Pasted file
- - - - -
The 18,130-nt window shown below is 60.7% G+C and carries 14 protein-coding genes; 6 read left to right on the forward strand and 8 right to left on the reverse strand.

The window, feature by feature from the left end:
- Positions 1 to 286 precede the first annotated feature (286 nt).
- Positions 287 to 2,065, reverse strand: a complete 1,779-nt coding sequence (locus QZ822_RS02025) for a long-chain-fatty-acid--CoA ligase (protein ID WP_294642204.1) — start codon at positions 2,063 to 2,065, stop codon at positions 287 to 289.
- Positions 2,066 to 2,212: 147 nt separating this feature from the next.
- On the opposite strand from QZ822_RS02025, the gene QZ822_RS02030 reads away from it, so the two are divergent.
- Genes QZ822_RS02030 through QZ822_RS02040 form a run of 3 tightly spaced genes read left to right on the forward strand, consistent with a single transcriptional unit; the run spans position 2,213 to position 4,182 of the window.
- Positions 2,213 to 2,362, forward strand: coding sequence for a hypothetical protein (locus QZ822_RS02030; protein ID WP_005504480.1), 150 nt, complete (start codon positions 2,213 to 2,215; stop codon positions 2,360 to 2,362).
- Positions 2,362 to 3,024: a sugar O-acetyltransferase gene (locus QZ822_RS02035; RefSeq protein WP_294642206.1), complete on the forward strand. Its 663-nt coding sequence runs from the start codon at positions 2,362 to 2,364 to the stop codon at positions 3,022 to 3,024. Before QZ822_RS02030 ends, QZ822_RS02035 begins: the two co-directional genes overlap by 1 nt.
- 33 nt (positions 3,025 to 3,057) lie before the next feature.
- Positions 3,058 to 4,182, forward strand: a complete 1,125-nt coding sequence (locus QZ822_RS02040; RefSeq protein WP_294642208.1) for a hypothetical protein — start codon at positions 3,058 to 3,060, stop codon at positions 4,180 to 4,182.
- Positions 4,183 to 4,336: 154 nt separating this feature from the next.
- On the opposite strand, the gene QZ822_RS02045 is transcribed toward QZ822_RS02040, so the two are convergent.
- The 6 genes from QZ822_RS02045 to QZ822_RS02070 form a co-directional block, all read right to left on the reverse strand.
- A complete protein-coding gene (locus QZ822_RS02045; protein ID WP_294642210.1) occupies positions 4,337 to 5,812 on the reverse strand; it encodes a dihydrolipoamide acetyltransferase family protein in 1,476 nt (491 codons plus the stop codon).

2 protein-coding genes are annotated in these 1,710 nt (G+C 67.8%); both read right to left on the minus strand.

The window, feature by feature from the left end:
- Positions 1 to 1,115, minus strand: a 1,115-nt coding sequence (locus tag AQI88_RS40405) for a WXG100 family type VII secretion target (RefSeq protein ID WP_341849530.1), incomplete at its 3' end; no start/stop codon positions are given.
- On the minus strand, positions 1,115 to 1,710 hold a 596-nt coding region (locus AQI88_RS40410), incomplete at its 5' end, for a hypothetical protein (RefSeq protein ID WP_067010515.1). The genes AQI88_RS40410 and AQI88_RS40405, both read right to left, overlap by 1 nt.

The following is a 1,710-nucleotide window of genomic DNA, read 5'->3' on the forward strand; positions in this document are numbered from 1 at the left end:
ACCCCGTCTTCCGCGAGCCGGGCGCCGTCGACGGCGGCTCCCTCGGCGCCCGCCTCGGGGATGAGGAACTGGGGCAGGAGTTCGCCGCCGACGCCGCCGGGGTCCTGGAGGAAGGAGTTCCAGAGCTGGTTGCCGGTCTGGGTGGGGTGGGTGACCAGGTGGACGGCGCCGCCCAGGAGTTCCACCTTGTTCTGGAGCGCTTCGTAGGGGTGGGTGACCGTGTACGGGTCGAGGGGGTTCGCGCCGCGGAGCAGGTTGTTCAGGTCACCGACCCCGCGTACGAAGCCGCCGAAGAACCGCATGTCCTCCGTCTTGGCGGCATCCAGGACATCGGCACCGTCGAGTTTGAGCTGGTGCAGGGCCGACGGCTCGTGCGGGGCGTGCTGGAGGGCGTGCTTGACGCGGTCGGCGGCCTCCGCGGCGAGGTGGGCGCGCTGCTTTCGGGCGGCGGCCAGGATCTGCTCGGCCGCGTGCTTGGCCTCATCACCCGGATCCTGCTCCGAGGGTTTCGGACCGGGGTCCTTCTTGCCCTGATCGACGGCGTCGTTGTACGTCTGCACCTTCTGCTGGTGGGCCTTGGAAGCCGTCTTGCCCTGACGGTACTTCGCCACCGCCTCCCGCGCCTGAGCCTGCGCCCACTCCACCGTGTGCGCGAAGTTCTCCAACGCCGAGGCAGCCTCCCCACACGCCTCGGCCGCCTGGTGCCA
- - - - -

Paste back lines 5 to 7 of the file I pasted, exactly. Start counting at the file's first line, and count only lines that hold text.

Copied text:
- Positions 2,066 to 2,212: 147 nt separating this feature from the next.
- On the opposite strand from QZ822_RS02025, the gene QZ822_RS02030 reads away from it, so the two are divergent.
- Genes QZ822_RS02030 through QZ822_RS02040 form a run of 3 tightly spaced genes read left to right on the forward strand, consistent with a single transcriptional unit; the run spans position 2,213 to position 4,182 of the window.